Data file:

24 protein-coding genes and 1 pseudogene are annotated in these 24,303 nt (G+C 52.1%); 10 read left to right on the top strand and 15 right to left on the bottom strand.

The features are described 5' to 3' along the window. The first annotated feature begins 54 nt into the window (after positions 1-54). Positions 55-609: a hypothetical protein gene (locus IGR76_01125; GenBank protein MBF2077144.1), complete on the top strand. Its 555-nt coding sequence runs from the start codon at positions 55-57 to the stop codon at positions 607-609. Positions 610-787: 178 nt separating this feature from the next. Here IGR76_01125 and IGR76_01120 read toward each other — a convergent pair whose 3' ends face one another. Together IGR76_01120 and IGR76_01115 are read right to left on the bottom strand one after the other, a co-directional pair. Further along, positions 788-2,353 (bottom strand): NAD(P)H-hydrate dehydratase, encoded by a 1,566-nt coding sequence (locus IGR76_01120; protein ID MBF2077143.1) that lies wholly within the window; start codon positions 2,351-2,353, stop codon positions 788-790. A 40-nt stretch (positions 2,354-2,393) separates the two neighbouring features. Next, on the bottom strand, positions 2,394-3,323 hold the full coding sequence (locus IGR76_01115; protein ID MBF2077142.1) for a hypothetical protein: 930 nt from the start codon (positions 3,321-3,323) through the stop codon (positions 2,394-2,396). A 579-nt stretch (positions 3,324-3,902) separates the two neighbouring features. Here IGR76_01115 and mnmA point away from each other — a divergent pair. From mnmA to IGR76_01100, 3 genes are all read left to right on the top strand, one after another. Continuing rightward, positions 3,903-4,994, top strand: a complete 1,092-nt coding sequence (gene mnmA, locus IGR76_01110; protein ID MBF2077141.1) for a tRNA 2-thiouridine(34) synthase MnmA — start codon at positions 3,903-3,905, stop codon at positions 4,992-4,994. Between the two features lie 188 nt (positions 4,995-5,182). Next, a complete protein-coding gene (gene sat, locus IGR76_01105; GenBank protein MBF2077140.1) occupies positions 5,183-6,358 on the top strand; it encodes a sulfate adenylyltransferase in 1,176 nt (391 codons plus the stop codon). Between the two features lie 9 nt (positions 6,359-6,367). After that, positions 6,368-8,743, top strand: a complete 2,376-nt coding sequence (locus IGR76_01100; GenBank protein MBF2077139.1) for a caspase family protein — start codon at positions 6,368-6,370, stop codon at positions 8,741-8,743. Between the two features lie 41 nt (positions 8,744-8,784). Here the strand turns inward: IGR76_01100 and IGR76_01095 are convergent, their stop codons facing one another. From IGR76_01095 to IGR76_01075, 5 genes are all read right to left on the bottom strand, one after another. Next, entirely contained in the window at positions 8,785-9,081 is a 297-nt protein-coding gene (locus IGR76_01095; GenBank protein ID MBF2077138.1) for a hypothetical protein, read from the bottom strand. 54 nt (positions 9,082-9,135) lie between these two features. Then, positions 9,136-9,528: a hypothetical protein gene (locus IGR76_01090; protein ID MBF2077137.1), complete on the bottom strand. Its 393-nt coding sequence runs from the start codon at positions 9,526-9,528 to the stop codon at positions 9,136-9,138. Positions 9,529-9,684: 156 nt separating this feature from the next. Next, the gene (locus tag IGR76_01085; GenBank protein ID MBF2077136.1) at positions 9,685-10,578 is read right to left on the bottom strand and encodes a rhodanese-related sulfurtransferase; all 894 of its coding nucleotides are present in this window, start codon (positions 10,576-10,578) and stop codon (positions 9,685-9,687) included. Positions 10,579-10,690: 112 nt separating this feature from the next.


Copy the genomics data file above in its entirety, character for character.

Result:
24 protein-coding genes and 1 pseudogene are annotated in these 24,303 nt (G+C 52.1%); 10 read left to right on the top strand and 15 right to left on the bottom strand.

The features are described 5' to 3' along the window. The first annotated feature begins 54 nt into the window (after positions 1-54). Positions 55-609: a hypothetical protein gene (locus IGR76_01125; GenBank protein MBF2077144.1), complete on the top strand. Its 555-nt coding sequence runs from the start codon at positions 55-57 to the stop codon at positions 607-609. Positions 610-787: 178 nt separating this feature from the next. Here IGR76_01125 and IGR76_01120 read toward each other — a convergent pair whose 3' ends face one another. Together IGR76_01120 and IGR76_01115 are read right to left on the bottom strand one after the other, a co-directional pair. Further along, positions 788-2,353 (bottom strand): NAD(P)H-hydrate dehydratase, encoded by a 1,566-nt coding sequence (locus IGR76_01120; protein ID MBF2077143.1) that lies wholly within the window; start codon positions 2,351-2,353, stop codon positions 788-790. A 40-nt stretch (positions 2,354-2,393) separates the two neighbouring features. Next, on the bottom strand, positions 2,394-3,323 hold the full coding sequence (locus IGR76_01115; protein ID MBF2077142.1) for a hypothetical protein: 930 nt from the start codon (positions 3,321-3,323) through the stop codon (positions 2,394-2,396). A 579-nt stretch (positions 3,324-3,902) separates the two neighbouring features. Here IGR76_01115 and mnmA point away from each other — a divergent pair. From mnmA to IGR76_01100, 3 genes are all read left to right on the top strand, one after another. Continuing rightward, positions 3,903-4,994, top strand: a complete 1,092-nt coding sequence (gene mnmA, locus IGR76_01110; protein ID MBF2077141.1) for a tRNA 2-thiouridine(34) synthase MnmA — start codon at positions 3,903-3,905, stop codon at positions 4,992-4,994. Between the two features lie 188 nt (positions 4,995-5,182). Next, a complete protein-coding gene (gene sat, locus IGR76_01105; GenBank protein MBF2077140.1) occupies positions 5,183-6,358 on the top strand; it encodes a sulfate adenylyltransferase in 1,176 nt (391 codons plus the stop codon). Between the two features lie 9 nt (positions 6,359-6,367). After that, positions 6,368-8,743, top strand: a complete 2,376-nt coding sequence (locus IGR76_01100; GenBank protein MBF2077139.1) for a caspase family protein — start codon at positions 6,368-6,370, stop codon at positions 8,741-8,743. Between the two features lie 41 nt (positions 8,744-8,784). Here the strand turns inward: IGR76_01100 and IGR76_01095 are convergent, their stop codons facing one another. From IGR76_01095 to IGR76_01075, 5 genes are all read right to left on the bottom strand, one after another. Next, entirely contained in the window at positions 8,785-9,081 is a 297-nt protein-coding gene (locus IGR76_01095; GenBank protein ID MBF2077138.1) for a hypothetical protein, read from the bottom strand. 54 nt (positions 9,082-9,135) lie between these two features. Then, positions 9,136-9,528: a hypothetical protein gene (locus IGR76_01090; protein ID MBF2077137.1), complete on the bottom strand. Its 393-nt coding sequence runs from the start codon at positions 9,526-9,528 to the stop codon at positions 9,136-9,138. Positions 9,529-9,684: 156 nt separating this feature from the next. Next, the gene (locus tag IGR76_01085; GenBank protein ID MBF2077136.1) at positions 9,685-10,578 is read right to left on the bottom strand and encodes a rhodanese-related sulfurtransferase; all 894 of its coding nucleotides are present in this window, start codon (positions 10,576-10,578) and stop codon (positions 9,685-9,687) included. Positions 10,579-10,690: 112 nt separating this feature from the next.